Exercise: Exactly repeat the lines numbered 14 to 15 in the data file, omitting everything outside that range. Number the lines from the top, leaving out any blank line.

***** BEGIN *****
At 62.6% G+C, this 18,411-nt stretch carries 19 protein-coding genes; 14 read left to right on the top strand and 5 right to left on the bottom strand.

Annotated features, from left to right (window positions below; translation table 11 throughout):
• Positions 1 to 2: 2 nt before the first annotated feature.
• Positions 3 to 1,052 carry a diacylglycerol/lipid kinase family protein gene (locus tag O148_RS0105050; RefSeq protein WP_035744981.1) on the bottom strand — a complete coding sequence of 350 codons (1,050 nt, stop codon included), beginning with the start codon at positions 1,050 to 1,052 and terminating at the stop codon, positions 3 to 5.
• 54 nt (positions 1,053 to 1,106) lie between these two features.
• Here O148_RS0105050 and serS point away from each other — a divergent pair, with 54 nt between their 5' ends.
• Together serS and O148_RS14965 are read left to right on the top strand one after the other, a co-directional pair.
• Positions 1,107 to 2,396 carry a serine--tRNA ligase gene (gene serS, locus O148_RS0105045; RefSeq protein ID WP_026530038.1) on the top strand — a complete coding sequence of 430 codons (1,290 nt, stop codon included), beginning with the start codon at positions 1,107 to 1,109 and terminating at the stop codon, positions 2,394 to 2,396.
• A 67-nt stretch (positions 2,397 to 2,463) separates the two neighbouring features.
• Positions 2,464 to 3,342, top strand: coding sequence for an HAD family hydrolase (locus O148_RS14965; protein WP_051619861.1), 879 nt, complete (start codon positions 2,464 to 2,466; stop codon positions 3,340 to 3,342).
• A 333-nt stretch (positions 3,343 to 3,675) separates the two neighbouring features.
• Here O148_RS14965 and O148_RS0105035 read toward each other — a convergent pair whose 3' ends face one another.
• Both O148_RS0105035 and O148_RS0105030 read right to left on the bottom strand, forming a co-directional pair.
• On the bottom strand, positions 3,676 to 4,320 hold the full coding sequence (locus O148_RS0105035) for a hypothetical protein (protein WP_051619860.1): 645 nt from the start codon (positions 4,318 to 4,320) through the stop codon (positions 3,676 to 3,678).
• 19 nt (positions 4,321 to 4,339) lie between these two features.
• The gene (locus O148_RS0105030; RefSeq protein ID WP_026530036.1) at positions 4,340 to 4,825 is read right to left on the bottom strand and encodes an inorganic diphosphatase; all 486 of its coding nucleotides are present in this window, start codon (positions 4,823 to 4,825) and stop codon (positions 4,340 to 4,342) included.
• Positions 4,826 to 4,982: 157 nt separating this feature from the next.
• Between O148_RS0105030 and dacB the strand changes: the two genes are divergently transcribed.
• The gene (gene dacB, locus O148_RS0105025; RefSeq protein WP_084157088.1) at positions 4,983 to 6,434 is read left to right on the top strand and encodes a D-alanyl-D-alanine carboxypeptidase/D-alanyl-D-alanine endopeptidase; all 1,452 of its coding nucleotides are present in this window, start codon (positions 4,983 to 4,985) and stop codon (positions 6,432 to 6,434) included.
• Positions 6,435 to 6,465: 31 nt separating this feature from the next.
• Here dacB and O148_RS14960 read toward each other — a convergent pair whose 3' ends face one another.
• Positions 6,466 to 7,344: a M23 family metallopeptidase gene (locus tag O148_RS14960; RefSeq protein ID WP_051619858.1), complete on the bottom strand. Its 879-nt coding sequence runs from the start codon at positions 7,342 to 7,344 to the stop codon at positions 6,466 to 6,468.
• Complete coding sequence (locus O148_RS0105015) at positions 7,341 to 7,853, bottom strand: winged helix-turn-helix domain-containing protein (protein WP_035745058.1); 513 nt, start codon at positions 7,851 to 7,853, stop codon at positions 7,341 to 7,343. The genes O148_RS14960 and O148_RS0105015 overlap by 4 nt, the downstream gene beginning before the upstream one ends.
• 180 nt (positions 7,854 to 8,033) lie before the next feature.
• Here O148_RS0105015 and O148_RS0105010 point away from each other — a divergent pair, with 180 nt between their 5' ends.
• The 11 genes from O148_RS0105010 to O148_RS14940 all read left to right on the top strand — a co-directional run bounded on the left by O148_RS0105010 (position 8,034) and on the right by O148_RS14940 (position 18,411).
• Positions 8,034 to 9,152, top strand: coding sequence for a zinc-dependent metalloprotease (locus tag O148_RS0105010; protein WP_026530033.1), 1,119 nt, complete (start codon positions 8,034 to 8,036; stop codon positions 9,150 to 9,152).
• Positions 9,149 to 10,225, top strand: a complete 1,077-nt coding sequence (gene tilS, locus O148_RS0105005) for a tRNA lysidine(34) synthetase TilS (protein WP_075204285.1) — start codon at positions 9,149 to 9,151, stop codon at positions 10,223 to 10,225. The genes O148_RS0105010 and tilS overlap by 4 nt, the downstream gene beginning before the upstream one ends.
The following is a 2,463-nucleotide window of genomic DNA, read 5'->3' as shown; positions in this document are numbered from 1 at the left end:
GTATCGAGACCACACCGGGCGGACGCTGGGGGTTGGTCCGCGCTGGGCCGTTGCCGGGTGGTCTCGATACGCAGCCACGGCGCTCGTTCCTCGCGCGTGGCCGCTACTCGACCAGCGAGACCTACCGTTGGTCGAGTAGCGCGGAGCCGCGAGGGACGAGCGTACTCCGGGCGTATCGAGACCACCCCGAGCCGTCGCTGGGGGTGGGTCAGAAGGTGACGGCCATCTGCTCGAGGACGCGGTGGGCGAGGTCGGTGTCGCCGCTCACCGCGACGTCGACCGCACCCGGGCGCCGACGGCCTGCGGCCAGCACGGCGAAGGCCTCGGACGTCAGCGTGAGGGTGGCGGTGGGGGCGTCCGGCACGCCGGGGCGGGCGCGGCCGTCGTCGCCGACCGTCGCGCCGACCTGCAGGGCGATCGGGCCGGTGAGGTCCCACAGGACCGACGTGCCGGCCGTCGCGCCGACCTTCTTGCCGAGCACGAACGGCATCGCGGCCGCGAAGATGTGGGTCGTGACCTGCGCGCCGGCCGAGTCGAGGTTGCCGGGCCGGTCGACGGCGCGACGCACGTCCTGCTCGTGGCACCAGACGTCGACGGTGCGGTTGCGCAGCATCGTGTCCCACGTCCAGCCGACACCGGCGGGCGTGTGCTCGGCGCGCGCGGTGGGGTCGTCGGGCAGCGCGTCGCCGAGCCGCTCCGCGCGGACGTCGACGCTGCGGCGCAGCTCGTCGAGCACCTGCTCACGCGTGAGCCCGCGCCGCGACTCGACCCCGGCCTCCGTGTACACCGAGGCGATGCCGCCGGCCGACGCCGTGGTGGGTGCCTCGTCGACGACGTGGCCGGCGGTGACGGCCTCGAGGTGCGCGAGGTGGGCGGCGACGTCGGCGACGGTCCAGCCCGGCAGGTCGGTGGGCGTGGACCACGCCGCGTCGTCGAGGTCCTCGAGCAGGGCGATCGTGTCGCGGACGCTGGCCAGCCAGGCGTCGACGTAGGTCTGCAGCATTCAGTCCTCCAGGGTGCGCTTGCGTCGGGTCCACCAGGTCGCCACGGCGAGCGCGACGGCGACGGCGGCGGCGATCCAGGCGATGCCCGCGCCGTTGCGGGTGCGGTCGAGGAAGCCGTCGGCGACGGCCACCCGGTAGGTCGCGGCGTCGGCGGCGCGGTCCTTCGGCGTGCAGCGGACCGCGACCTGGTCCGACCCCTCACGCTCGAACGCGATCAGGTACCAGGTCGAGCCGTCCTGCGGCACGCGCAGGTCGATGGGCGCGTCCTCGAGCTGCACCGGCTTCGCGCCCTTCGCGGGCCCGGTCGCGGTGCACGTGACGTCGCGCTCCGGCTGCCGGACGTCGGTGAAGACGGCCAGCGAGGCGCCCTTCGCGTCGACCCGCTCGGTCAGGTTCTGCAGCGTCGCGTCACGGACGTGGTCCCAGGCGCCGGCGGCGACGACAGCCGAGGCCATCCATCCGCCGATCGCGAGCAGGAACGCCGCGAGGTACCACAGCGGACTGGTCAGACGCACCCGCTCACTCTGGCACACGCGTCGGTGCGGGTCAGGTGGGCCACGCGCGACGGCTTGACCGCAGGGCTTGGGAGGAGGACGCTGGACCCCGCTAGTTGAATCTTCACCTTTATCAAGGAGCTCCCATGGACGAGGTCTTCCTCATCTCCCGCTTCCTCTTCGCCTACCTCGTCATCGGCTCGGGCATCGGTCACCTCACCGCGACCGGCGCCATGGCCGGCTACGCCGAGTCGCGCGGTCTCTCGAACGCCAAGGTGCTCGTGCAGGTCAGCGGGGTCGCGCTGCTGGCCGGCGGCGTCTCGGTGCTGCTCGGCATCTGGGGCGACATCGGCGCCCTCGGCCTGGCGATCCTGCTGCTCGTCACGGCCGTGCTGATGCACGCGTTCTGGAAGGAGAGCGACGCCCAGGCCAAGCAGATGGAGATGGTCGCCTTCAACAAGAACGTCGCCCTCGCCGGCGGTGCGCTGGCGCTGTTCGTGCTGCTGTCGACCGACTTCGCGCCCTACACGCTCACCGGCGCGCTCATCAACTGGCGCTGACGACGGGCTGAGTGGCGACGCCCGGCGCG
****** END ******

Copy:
• On the bottom strand, positions 3,676 to 4,320 hold the full coding sequence (locus O148_RS0105035) for a hypothetical protein (protein WP_051619860.1): 645 nt from the start codon (positions 4,318 to 4,320) through the stop codon (positions 3,676 to 3,678).
• 19 nt (positions 4,321 to 4,339) lie between these two features.